The First Principle principle of Buddhist psychology:
- To see the inner nobility and beauty of all human beings.
Seeing The Secret Goodness
“Aim to see as many beings as you can with a silent, loving respect.”
Wait for a day when you awaken in a fine mood, when your heart is open to the world. If such days are rare, choose the best you have. Before you start the day, set a clear intention that you will look for the inner ‘Goodness’ of three people. Carry that intention in your heart as you see, speak or have a image of them. Notice how this perception affects your interaction with them, how it affects your own heart.
After looking at three people a day in this way, set the clear intention to practice seeing the secret goodness for a whole day with as many people as you can. Of course, you will find certain people difficult. Save them for later, and practice first with those whose nobility and beauty is seen most easily. When you have done this as best you can for a day, choose one day a week to continue this practice for a month or two.
Finally, as you become more naturally able to see the secret goodness, expand your practice. Add more days. Try practicing on days that are more stressful. Gradually include strangers and difficult people, until your heart learns to silently acknowledge and bless all whom you meet. Aim to see as many beings as you can with a silent, loving respect.
Each of us has encountered threatening situations that lead us to cover our innate nobility. Much of the time we operate from the protective layer. The primary aim of Buddhist psychology is to help us see beneath this armoring and bring out our original goodness, called our Buddha nature.
This is a first principle of Buddhist psychology: To see the inner nobility and beauty of all human beings.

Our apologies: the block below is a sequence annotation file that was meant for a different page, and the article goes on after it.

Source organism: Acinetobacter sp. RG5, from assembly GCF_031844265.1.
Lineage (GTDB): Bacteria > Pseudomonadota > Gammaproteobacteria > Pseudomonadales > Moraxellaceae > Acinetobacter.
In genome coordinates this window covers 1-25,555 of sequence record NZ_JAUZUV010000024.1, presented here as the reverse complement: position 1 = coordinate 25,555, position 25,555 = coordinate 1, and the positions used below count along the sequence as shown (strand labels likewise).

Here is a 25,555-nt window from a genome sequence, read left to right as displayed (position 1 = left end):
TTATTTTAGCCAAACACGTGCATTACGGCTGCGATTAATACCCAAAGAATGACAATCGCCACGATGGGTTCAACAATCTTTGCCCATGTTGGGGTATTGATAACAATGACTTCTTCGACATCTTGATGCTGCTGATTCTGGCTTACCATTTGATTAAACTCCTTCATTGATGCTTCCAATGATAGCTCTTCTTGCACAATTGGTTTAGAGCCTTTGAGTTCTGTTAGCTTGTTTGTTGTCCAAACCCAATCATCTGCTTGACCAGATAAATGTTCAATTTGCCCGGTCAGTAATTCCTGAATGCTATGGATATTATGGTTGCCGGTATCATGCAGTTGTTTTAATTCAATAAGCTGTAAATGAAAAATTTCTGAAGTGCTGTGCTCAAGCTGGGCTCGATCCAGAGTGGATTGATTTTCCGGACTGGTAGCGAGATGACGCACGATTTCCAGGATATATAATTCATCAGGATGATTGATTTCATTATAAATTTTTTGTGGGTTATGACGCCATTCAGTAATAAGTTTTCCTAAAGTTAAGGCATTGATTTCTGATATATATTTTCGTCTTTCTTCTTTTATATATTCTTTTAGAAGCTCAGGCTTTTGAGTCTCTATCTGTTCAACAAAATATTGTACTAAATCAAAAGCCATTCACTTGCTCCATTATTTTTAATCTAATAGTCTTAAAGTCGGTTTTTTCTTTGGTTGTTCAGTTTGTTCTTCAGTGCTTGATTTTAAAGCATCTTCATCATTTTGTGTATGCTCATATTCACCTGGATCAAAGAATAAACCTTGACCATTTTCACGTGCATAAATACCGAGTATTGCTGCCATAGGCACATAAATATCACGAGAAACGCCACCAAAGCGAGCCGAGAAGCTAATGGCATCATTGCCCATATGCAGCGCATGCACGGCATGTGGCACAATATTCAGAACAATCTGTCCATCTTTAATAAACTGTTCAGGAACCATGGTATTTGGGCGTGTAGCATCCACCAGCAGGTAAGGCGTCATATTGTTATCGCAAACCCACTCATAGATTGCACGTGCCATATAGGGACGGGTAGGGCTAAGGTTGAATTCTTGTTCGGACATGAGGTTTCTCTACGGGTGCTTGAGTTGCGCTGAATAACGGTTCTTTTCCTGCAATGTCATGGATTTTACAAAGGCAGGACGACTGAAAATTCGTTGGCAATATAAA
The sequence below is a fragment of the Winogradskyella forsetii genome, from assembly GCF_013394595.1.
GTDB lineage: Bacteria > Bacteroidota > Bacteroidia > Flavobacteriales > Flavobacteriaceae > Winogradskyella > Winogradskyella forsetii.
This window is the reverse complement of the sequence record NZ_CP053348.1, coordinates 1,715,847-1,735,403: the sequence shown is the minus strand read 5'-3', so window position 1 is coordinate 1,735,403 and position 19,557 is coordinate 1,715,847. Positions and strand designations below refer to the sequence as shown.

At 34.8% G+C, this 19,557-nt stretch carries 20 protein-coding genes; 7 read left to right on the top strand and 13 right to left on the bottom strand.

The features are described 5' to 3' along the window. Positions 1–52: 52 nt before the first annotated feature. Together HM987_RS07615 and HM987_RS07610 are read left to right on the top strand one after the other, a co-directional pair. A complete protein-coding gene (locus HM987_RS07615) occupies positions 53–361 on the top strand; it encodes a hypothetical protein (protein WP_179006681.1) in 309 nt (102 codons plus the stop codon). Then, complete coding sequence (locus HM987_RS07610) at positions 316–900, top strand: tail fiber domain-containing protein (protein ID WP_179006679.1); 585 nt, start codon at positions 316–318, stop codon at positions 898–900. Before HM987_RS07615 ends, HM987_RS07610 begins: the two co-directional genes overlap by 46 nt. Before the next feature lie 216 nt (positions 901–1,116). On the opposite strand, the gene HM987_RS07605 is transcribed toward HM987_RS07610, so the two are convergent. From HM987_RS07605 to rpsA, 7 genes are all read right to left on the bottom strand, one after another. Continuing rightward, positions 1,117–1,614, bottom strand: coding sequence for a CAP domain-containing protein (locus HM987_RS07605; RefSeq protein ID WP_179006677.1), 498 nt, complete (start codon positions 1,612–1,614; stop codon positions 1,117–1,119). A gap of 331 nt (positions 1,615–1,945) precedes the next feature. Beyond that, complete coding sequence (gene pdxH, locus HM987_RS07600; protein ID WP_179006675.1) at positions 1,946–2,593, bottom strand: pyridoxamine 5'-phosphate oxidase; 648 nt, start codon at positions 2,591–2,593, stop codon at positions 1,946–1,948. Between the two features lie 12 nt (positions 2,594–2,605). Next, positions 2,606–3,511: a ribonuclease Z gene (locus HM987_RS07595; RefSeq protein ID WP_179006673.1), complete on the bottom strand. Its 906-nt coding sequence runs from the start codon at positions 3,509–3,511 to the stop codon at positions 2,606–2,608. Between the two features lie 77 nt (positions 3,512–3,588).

Robert Johnson, the noted Jungian analyst, acknowledges how difficult it is for many of us to believe in our goodness. We more easily take our worst fears and thoughts to be who we are, the unacknowledged traits called our “shadow” by Jung. “Curiously,” writes Johnson, “people resist the noble aspects of their shadow, more strenuously than they hide the dark sides. . . . It is more disrupting to find that you have a profound nobility of character than to find out you are a bum.”
“The saints are what they are, not because their sanctity makes them admirable to others, but because the gift of sainthood makes it possible for them to admire everybody else.” —Thomas Merton
Each time we meet another human being and honor their dignity, we help those around us. Their hearts resonate with ours in exactly the same way the strings of an unplucked violin vibrate with the sounds of a violin played nearby. Western psychology has documented this phenomenon of “mood contagion” or limbic resonance. If a person filled with panic or hatred walks into a room, we feel it immediately, and unless we are very mindful, that person’s negative state will begin to overtake our own. When a joyfully expressive person walks into a room, we can feel that state as well. And when we see the goodness of those before us, the dignity in them resonates with our admiration and respect.
This resonance can begin very simply. In India, when people greet one another they put their palms together and bow, saying namaste, “I honor the divine within you.” It is a way of acknowledging your Buddha nature, who you really are. Some believe that the Western handshake evolved to demonstrate friendliness and safety, to show that we are not holding any weapon. But the greeting namaste goes a step further, from “I will not harm you” to “I see that which is holy in you.” It creates the basis for sacred relationship.
Room for Improvement
To see with sacred perception does not mean we ignore the need for development and change in an individual. Sacred perception is one half of a paradox. Zen master Shunryu Suzuki remarked to a disciple, “You are perfect just the way you are And . . . there is still room for improvement!” Buddhist psychology offers meditations, cognitive strategies, ethical trainings, a powerful set of practices that foster inner transformation. But it starts with a most radical vision, one that transforms everyone it touches: a recognition of the innate nobility and the freedom of heart that are available wherever we are.
“Then it was as if I suddenly saw the secret beauty of their hearts, the depths of their hearts where neither sin nor desire nor self-knowledge can reach, the core of their reality, the person that each one is in the eyes of the Divine. If only they could all see themselves as they really are. If only we could see each other that way all the time. There would be no more war, no more hatred, no more cruelty, no more greed. . . “ —Thomas Merton
Source- Wise Heart by Jack Kornfield
Adapted by, G Ross Clark